The U.S. government is poised to carry out the death penalty for the first time in nearly two decades, the Justice Department announced Thursday.

U.S. Attorney General William Barr has instructed the Federal Bureau of Prisons to change the federal execution protocol to include capital punishment, the Justice Department said.

Barr also asked the prisons bureau to schedule the executions of five inmates who were found guilty of murder. According to the DOJ, the victims in each case included children and the elderly. In some of the cases, the convicted murderers also tortured and raped their victims.

"The Justice Department upholds the rule of law — and we owe it to the victims and their families to carry forward the sentence imposed by our justice system," Barr said in a statement.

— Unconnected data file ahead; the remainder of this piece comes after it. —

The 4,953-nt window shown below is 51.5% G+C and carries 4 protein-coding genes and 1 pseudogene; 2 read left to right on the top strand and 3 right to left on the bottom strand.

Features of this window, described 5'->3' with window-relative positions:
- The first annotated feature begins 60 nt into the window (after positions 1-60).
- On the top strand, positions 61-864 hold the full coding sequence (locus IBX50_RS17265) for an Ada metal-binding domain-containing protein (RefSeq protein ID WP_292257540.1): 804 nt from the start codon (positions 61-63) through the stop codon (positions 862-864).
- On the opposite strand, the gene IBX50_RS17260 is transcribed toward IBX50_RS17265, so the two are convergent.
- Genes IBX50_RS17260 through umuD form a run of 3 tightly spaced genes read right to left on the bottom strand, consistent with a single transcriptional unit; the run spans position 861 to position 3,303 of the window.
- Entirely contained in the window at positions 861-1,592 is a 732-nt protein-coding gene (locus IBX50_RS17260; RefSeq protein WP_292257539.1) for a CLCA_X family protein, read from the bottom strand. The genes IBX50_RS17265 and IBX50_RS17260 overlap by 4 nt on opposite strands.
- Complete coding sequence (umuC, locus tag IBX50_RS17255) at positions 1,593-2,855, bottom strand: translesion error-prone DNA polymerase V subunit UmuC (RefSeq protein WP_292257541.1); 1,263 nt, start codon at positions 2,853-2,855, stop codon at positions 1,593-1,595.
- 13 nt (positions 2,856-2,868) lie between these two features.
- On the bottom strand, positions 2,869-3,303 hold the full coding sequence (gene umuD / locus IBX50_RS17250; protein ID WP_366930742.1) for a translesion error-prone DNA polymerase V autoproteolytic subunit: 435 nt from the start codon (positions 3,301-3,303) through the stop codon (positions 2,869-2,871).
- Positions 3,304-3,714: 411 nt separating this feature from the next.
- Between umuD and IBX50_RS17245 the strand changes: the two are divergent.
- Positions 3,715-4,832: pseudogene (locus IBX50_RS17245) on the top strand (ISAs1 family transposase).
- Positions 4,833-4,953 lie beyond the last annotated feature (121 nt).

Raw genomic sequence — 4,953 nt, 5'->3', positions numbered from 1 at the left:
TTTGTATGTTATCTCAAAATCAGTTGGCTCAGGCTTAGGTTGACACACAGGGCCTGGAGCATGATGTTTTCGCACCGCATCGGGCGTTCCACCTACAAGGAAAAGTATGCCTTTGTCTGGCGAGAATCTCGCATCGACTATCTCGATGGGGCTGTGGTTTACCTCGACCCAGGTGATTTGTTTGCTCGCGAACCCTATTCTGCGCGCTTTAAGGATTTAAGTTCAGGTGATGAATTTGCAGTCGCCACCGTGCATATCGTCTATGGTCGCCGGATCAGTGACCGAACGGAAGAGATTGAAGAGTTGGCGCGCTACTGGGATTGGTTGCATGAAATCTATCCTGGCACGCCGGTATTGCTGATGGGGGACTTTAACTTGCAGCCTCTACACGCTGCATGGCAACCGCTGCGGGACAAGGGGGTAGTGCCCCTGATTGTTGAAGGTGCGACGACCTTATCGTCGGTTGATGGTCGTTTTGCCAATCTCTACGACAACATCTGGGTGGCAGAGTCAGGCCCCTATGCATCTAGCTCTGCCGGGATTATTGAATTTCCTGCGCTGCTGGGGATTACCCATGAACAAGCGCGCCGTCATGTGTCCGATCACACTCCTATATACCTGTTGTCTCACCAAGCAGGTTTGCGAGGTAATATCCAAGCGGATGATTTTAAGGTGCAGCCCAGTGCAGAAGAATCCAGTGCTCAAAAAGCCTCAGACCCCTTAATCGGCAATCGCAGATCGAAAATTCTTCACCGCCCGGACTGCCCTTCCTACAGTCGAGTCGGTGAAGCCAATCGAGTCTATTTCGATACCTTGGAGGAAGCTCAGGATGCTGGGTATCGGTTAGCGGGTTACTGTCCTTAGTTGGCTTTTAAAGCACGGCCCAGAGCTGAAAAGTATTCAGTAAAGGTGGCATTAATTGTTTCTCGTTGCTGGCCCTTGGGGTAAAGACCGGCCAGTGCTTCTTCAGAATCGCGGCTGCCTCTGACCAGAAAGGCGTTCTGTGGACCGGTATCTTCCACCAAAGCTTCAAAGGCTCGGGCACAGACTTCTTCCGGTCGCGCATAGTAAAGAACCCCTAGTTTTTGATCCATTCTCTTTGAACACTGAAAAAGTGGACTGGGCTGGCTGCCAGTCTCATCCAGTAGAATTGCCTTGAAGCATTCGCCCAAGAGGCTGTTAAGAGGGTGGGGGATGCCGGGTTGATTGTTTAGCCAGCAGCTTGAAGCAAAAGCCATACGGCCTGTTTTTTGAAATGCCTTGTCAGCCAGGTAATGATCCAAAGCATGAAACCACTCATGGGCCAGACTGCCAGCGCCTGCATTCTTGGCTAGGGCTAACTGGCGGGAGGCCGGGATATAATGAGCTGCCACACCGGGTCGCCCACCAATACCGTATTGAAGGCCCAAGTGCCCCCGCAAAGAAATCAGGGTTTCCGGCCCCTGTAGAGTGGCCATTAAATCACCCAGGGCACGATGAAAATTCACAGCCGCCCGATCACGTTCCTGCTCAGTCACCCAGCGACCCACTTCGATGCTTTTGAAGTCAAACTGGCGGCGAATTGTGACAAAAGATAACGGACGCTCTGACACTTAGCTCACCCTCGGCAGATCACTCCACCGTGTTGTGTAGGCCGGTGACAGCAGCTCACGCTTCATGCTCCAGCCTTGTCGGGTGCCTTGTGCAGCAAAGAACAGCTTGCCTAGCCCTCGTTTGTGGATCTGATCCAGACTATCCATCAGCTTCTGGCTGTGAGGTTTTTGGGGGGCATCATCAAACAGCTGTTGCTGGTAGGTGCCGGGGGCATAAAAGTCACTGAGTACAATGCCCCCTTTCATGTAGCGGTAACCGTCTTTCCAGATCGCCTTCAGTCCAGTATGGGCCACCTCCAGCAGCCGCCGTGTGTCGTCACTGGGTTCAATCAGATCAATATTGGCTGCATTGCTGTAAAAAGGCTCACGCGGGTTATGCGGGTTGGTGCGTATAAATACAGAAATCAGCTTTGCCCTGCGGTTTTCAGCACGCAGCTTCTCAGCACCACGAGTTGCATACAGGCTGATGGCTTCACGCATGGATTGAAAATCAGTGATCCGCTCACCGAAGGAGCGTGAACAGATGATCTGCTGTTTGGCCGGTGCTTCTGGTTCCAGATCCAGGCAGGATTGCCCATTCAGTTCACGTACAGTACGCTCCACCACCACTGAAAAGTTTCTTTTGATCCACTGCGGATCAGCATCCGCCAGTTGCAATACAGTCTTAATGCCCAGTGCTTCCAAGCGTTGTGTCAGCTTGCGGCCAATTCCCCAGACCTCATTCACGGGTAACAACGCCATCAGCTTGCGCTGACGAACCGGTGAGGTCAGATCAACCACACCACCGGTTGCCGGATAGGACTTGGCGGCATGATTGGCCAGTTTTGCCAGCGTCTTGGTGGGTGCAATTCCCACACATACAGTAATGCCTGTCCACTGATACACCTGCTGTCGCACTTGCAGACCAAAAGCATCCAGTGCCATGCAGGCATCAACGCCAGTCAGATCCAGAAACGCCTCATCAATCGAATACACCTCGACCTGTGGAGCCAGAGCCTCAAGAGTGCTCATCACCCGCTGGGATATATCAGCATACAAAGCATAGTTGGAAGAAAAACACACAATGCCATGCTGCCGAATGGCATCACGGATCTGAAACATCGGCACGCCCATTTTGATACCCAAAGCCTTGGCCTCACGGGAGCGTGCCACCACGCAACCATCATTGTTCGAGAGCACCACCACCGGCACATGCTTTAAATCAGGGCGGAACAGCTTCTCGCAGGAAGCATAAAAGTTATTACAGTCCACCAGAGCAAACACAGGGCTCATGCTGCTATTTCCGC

The federal execution protocol had previously utilized a three-drug cocktail; the DOJ says that it will now use just one drug, pentobarbital.

The first of the federal executions is scheduled to take place on Dec. 9. Daniel Lewis Lee was found guilty of murdering three members of a family, including an eight-year-old child. According to the DOJ, Lee is a member of a white supremacist group, and he was convicted by a jury at a federal court in Arkansas in 1999.

In the past 10 years, at least five states — New Mexico, Illinois, Connecticut, Maryland and New Hampshire — have abolished the death penalty, according to the National Conference of State Legislatures. And in March, California Gov. Gavin Newsom put an executive moratorium on his state's death penalty.

In two more states — Washington and Delaware — courts recently ruled that their capital punishment laws are unconstitutional.

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